Microcreping of the preferred fabric is performed at a roll temperature of 225° F. with a blade package and pressure that yields approximately 25% compaction. Line speed on the unwind of stock material is 60 fpm while line speed on the rewind is 43 fpm. The blade setup uses a 0.010 inch step, 0.020/0.020 inch thick primary blade, and 0.006/0.008 inch flexible blade. The head pressure is 40 psi. The microcreped material has a resulting thickness of 0.041 inch and a basis weight of 70.0 gm/yd2.

For printing use, the microcreped material is stretched and wrapped tightly around a printing press cylinder. The bulked portions of the material open up and form areas for air flow in the surface direction of the material. The compressed portions, being densified by heating during the compressive forming process, have load bearing characteristics and elasticity which enable the fabric to be applied tightly and conform to the roll. The fabric is wrapped around the cylinder with a tension in the range of about 10 gm/inch and does not move during use. With this amount of tension, all wrinkles and surface unevenness are pulled out, and the fabric stretches to a consistent thickness which does not change substantially with further increase in tension.

When applied on a press cylinder, the preferred material has a ridge spacing of the microcreped areas of about 0.062 inch and an inter-ridge width of about 0.040 inch. The measurement of these spacings is illustrated in FIG. 7. The ridge spacing is taken as the pitch between the centers of the ridges, whereas the inter-ridge width is taken as the recessed or open width between the ridges.

The prior art SUPER BLUE™ fabric and the ridged material disclosed in the Ward patent were measured as having ridge spacings ranging from 0.25 to 0.50 inch and inter-ridge widths ranging from 0.125 to 0.438 inch. These wide spacings between ridges of the prior art fabrics apparently cause the ridges to protrude through any air layer that may occur under the sheets and make contact with the printed sheets (as intended). In contrast, the preferred material of the present invention has much smaller ridge spacings/widths so as to present a substantially uniform surface (from the standpoint of sheet transport) free of protruding areas. While the lower ranges of ridge spacings/widths of the prior art fabrics approach that of the preferred material, the higher ranges of wide spacings between ridges of the prior art fabrics are believed to be responsible for the protruding effect of the ridges which negates any air layer created under the sheets so that the sheets make contact with the ridges.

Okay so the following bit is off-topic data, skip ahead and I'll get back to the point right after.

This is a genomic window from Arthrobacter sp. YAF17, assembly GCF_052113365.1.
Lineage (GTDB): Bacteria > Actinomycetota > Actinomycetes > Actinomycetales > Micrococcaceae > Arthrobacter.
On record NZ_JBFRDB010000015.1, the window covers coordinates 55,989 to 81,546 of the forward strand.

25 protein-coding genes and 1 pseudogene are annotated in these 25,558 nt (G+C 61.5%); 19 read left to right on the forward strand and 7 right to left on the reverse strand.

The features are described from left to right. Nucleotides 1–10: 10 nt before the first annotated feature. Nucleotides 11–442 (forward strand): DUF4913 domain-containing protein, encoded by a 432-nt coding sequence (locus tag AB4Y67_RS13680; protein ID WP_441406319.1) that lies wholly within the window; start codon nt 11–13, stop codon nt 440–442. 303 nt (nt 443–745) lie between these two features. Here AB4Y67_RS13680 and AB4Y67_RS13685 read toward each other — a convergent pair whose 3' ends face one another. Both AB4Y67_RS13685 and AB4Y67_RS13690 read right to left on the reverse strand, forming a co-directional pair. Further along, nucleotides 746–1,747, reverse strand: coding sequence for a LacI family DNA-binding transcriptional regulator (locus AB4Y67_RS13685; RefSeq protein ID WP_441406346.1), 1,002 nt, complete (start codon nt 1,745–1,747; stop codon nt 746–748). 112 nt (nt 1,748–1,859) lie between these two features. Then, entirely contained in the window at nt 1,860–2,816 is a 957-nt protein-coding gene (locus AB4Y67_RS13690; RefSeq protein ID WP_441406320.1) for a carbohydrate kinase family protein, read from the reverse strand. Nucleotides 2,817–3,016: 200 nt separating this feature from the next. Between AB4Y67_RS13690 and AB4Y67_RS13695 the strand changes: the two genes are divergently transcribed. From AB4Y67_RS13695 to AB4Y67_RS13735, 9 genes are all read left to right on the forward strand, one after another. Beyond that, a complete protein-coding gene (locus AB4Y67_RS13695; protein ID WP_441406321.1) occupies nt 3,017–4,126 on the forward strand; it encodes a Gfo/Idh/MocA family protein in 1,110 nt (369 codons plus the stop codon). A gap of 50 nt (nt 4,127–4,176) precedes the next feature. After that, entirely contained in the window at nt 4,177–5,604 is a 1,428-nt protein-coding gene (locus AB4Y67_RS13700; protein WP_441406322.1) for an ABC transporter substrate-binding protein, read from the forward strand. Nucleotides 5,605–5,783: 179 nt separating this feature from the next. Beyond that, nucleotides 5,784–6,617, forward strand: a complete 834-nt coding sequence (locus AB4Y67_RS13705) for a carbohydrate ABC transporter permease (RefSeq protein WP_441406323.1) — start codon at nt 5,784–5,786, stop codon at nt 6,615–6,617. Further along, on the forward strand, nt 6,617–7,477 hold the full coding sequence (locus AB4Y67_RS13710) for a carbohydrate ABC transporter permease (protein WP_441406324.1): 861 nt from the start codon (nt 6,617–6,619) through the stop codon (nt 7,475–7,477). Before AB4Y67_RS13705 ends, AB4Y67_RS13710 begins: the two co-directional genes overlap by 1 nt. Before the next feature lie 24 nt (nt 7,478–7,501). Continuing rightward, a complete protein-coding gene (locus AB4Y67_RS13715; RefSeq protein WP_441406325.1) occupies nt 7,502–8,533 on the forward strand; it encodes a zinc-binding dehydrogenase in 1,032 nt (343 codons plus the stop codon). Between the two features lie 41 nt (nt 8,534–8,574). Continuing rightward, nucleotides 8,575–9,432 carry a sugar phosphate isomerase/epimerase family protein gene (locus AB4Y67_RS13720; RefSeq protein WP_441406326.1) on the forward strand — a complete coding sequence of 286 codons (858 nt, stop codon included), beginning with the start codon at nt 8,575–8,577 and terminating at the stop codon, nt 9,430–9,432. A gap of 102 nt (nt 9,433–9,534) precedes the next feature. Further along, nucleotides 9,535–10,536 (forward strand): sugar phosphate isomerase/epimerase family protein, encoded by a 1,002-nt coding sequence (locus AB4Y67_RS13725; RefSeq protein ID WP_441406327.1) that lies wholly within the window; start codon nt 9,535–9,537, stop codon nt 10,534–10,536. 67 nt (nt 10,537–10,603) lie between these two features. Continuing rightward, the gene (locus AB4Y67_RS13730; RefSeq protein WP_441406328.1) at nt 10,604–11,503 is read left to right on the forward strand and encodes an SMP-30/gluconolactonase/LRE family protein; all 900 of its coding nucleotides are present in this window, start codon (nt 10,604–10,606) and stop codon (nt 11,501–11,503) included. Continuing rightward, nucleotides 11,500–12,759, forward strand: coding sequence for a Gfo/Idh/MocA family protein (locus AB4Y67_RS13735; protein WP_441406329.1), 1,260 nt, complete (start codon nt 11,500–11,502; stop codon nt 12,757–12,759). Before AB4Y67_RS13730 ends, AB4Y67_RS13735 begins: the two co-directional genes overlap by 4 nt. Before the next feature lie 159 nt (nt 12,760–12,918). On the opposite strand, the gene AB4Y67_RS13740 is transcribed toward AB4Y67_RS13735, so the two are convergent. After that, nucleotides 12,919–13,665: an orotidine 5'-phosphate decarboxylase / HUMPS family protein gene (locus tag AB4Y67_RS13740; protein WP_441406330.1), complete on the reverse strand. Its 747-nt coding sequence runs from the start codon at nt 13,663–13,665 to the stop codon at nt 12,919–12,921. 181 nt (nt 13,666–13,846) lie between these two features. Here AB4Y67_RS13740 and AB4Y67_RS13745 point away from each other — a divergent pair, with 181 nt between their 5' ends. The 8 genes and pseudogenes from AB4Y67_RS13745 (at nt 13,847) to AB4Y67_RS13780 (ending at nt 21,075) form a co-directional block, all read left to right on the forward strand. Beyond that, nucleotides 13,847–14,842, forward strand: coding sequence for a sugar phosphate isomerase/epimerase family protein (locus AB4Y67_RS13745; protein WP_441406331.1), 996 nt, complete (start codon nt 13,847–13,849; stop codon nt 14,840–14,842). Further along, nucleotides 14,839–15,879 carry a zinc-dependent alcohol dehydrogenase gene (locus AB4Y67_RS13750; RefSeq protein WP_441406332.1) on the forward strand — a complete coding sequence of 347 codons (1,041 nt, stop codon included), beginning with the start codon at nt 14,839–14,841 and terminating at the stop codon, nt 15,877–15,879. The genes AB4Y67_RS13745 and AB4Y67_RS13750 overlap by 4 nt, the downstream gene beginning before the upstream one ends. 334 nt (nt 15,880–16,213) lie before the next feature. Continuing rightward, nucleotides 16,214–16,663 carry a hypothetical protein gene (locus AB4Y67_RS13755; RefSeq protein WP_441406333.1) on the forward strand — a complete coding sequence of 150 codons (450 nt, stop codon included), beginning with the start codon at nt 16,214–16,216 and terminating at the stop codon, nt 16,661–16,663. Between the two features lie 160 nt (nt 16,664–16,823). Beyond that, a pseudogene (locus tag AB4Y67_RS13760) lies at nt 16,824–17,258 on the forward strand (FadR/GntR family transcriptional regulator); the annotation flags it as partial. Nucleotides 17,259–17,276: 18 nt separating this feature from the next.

The surface air permeability of the anti-marking material of the present invention can be quantified using a standard Frazier air permeability tester with a modified support for testing a fabric sample under tension. Referring to FIG. 8, the end of an air port 50 for a standard Frazier tester is fitted with a cylindrical transition piece 54 with a center hole diameter of 3.0 inches and an outside diameter of 6.0 inches. A flat metal support plate 56 is mounted on the transition piece 54. The support plate 56 is rectangular in shape with a radiused center hole of about 1.94 inch inner diameter (2.0 inch radiused diameter), and radiused outer edges. Details of the support plate 56 are shown in FIGS. 9A and 9B. A material sample SS is stretched over the center hole of the support plate 56 and held down by a flat plastic disc 52 of 14-inch diameter and 0.20-inch thickness placed on top of it. Weighted strips 58 are attached to the ends of the material sample SS to apply a specified tension of 20 gm/inch to it. The radiused outer edges of the support plate 56 allows the material sample to slide over the smooth surface under tension. The weights 58 are attached on all sides so that a uniform tension is applied across the sample. The tester accommodates a test sample size of approximately 20 inches square. The Frazier air permeability tester is set up for ASTM Test D737, with a pressure differential of 0.5 inch water gauge. Operation of the tester measures the air permeability through the sample parallel to the surface of the sample.